A decision was eventually made, says Hershenson, to put “deep experts” into more of a consulting role, where they participated in Clay Street in a different way. Sessions also “spend more time honoring past work and recognizing expertise early on.”

While the Clay Street website states that “genius lies inside of everyone” and “it only needs to be revealed,” Hershenson says it’s not a no-idea-is-a-bad-idea culture.

“If you hear someone say, ‘all ideas are welcome,’ you might think it’s about consensus or everybody just getting along, but that’s really not the case. I don’t believe every idea is a good idea at all.”

“We want [participants] to get all their bad ideas out of their head,” says Hershenson, adding that the goal is to make people feel comfortable enough to express even the most outrageous idea. “A ‘stupid’ idea gets built on. You start to see new connections. From those connections, great ideas can emerge.”

Hershenson acknowledges that there are ideas that sometimes spring from the mind of the proverbial lone genius, but she says it takes a multifunctional team to blend the consumer insights, business strategies, and enabling technology that are required for P&G brands to innovate effectively.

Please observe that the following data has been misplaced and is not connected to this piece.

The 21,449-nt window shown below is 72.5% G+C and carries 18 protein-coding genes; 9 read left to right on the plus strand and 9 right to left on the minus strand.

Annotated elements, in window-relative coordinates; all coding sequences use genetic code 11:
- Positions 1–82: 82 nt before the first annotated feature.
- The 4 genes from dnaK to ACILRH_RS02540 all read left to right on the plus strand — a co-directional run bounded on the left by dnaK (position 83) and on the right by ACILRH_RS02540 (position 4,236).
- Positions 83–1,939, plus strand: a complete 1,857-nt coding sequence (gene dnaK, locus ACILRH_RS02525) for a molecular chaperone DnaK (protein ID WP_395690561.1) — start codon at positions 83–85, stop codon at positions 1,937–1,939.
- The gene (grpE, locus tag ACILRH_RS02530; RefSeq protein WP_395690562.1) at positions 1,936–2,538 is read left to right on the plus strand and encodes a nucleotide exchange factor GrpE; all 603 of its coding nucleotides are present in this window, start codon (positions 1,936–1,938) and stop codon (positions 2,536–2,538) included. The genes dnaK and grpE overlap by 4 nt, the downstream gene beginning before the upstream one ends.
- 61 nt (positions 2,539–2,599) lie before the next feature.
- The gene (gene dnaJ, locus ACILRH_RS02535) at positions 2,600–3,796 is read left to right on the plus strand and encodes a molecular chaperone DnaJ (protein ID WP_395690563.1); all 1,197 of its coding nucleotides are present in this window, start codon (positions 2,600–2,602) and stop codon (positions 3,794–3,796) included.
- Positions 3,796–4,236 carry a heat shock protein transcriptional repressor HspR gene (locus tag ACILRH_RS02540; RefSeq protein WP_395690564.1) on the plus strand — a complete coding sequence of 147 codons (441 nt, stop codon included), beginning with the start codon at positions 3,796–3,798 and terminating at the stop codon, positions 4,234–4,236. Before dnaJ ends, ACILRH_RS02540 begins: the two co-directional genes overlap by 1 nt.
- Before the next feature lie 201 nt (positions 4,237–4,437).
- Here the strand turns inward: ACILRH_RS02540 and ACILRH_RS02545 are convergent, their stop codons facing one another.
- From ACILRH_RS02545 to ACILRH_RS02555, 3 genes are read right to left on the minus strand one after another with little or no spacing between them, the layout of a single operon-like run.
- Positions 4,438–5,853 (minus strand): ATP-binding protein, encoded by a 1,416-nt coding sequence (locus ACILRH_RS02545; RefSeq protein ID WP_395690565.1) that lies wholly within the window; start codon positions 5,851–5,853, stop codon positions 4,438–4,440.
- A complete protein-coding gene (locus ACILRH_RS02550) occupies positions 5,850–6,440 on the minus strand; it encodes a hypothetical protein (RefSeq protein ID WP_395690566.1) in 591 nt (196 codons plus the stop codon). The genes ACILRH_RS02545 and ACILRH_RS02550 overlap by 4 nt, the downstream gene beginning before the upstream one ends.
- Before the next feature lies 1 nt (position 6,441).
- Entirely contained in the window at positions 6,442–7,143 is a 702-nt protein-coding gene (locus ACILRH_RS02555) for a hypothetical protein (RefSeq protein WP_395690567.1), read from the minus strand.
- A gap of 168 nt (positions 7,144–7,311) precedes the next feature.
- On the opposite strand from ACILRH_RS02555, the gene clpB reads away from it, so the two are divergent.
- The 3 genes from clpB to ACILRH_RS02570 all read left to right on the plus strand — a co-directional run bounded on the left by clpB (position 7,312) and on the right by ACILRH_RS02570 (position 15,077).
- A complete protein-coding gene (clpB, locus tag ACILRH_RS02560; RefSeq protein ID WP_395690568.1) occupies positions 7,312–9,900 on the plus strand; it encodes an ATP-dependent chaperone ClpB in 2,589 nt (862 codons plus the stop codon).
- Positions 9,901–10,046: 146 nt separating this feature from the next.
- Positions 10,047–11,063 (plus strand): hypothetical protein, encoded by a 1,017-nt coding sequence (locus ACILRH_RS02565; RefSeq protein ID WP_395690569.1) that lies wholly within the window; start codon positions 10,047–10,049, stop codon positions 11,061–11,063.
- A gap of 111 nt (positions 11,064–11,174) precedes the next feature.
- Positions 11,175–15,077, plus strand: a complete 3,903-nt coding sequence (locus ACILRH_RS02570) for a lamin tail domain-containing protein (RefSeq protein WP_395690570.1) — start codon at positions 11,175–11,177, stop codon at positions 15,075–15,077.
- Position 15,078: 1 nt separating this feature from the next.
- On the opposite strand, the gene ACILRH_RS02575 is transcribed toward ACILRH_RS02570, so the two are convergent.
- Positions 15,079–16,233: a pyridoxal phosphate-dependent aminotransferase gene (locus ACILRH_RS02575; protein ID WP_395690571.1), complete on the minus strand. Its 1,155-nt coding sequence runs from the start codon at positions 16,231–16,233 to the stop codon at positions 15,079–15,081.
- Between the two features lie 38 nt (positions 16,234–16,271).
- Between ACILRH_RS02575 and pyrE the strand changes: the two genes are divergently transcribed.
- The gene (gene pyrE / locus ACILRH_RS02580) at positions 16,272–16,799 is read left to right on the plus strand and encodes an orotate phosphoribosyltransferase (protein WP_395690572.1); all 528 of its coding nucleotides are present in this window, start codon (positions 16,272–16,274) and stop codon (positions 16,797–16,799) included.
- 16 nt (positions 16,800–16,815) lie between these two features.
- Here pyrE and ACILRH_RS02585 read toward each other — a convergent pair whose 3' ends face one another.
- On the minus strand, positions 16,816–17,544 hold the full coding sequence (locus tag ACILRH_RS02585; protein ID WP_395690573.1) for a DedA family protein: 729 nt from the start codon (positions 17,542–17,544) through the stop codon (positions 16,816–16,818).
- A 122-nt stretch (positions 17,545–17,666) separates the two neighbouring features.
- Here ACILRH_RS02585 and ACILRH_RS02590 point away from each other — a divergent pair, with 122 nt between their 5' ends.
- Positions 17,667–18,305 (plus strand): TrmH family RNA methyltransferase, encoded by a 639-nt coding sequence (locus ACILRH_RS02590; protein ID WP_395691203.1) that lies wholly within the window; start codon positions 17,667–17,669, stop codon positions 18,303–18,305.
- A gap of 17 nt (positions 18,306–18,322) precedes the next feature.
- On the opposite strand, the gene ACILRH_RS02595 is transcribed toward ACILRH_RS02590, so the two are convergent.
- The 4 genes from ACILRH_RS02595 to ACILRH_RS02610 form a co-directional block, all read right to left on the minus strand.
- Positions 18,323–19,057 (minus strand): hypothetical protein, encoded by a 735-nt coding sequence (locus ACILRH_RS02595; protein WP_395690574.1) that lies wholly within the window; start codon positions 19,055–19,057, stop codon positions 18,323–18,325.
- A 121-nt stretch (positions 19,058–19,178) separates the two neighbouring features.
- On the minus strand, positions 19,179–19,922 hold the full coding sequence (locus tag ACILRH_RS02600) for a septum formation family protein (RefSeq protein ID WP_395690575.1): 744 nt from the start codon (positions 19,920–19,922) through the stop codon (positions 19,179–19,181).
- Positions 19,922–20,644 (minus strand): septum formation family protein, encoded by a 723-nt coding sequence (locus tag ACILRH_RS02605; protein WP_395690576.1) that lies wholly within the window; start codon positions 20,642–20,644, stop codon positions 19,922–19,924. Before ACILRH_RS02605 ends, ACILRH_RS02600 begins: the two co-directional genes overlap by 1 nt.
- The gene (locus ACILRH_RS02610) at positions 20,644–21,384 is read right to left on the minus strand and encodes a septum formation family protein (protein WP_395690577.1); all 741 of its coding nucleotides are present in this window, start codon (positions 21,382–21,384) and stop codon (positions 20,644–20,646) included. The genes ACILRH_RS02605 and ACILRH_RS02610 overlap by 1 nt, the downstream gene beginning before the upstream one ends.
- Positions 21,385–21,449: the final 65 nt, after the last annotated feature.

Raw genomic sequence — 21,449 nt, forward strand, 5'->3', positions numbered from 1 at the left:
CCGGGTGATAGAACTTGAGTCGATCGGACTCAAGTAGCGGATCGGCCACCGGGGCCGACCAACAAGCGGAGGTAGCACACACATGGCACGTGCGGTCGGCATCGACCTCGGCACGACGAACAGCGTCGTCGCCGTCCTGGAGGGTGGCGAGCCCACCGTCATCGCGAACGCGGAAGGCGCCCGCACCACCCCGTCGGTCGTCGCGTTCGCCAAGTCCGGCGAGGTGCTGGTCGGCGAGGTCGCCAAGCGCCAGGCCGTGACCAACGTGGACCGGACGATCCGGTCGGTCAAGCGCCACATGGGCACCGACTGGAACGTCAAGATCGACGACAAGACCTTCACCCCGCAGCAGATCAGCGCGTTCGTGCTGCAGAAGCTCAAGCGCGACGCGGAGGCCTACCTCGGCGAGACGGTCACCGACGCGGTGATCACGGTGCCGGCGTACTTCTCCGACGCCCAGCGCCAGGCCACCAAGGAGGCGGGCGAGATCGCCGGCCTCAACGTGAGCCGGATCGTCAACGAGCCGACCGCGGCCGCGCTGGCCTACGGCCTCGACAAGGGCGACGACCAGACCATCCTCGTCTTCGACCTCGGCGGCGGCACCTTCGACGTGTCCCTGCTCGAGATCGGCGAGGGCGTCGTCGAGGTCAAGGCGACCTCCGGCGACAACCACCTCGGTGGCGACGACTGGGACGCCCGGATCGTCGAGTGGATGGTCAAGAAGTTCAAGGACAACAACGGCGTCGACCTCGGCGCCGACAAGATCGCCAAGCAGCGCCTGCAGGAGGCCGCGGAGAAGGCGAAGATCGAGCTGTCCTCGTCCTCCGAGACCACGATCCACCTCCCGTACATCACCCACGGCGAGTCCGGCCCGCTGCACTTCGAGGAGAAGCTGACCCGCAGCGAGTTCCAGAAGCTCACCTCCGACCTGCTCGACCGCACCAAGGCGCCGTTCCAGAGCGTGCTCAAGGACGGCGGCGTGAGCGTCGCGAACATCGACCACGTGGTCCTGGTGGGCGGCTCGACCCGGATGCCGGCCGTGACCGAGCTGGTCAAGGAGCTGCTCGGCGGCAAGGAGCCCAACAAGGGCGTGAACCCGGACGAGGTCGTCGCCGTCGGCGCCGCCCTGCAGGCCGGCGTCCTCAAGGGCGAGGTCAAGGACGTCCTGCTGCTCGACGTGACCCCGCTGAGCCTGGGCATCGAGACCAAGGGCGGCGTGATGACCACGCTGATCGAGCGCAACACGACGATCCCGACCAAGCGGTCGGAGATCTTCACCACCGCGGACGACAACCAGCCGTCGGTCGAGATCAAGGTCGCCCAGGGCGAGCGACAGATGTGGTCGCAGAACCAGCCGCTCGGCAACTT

Infusing Clay Street into the Organization

Clay Street’s current focus is on supporting teams after they leave, and “putting the power back in the organization,” says Hershenson. Sometimes, teams are brought back to Clay Street every few months. In another case, a Clay Street leader was sent to sit full-time for a year in the team’s business to help other employees there develop new habits. While the project was a big success, resources dictate that not every team can take its own full-time facilitator with it when it leaves Clay Street. Hershenson is now trying to figure out how to capture and recreate the same sort of reinforcement and spreading of positive habits, but without a full-time Clay Streeter. “What’s working well for teams is when they have a shared space to work together, use displayed thinking, and regularly pause to connect the team and the work.”

As simple as that may sound, when it’s not done, teams can drift back to old habits and established ways of working, with standing meetings and less intense focus. “The idea,” Hershenson emphasizes, “is to use Clay Street to represent a way of working [at P&G] versus a place, so teams can say, ‘We created our own Clay Street process.'”